“The sorority has a responsibility to take care of the students, especially the pledges,” Ahearn said.
Alpha Phi International issued a statement on Friday, the day Lamb released the investigation’s findings.
“While Alpha Phi International disagrees with some aspects of the university’s decision, including the hazing label associated with it, our primary concern is that the former member involved in the incident is okay,” the statement said.
The Alpha Phi chapter at Cal Poly will also work with the university to further educate members about alcohol safety, according to Alpha Phi International. The chapter could not be reached for comment on its opinion of the judicial sanctions.
In addition to the suspension, Alpha Phi members will also undergo training sessions regarding hazing, minors, alcohol and alcohol safety. Lamb said this will help the sorority return to the values of sisterhood and scholarship originally held by its founders.
“I think those (values) are still in place,” Lamb said. “But what’s strayed from that original purpose is a student culture both within and without the greek community that has a high relationship with alcohol.”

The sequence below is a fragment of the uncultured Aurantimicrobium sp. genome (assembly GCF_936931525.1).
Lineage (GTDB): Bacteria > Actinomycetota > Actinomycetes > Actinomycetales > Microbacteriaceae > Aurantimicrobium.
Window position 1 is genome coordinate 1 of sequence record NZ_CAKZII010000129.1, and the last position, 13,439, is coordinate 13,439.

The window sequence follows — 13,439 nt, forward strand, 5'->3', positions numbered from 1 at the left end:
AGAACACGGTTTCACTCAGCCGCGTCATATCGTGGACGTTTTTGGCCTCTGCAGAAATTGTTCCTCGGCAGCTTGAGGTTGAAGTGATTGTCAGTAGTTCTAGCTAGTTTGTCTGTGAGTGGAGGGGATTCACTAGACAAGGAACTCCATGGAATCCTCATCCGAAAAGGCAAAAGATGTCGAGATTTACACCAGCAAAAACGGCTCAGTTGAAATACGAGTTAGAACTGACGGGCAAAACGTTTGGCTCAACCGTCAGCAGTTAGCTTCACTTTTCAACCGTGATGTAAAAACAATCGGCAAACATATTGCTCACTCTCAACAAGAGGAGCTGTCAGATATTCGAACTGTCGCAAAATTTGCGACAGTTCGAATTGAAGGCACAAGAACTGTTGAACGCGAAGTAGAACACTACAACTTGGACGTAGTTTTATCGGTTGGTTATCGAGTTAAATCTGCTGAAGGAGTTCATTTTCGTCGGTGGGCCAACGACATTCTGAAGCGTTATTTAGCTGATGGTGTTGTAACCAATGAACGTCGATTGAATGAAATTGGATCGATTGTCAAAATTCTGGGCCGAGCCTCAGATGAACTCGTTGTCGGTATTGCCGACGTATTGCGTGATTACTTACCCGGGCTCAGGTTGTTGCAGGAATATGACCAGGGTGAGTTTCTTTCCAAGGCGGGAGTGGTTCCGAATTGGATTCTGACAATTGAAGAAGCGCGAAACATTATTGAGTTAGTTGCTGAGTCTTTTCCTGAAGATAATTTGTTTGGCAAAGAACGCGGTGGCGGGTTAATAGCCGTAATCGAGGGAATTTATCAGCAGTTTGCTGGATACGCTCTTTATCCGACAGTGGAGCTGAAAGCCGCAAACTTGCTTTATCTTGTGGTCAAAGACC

Lamb said what witnesses revealed during the investigation corresponded with what the freshman pledge told investigators.
“There was a series of events that occurred at off-campus sites, and we tried to talk to people at those venues to determine what they saw and what they experienced, so we could try to get a picture of what transpired over the evening,” he said.
The investigation focused on the first of two parties the pledges attended, which Lamb said took place at the residence of Pi Kappa Alpha (PIKE) fraternity members. Though PIKE was at first under investigation along with Alpha Phi, there was not enough evidence to link the PIKE students at the gathering to PIKE leadership, Lamb said.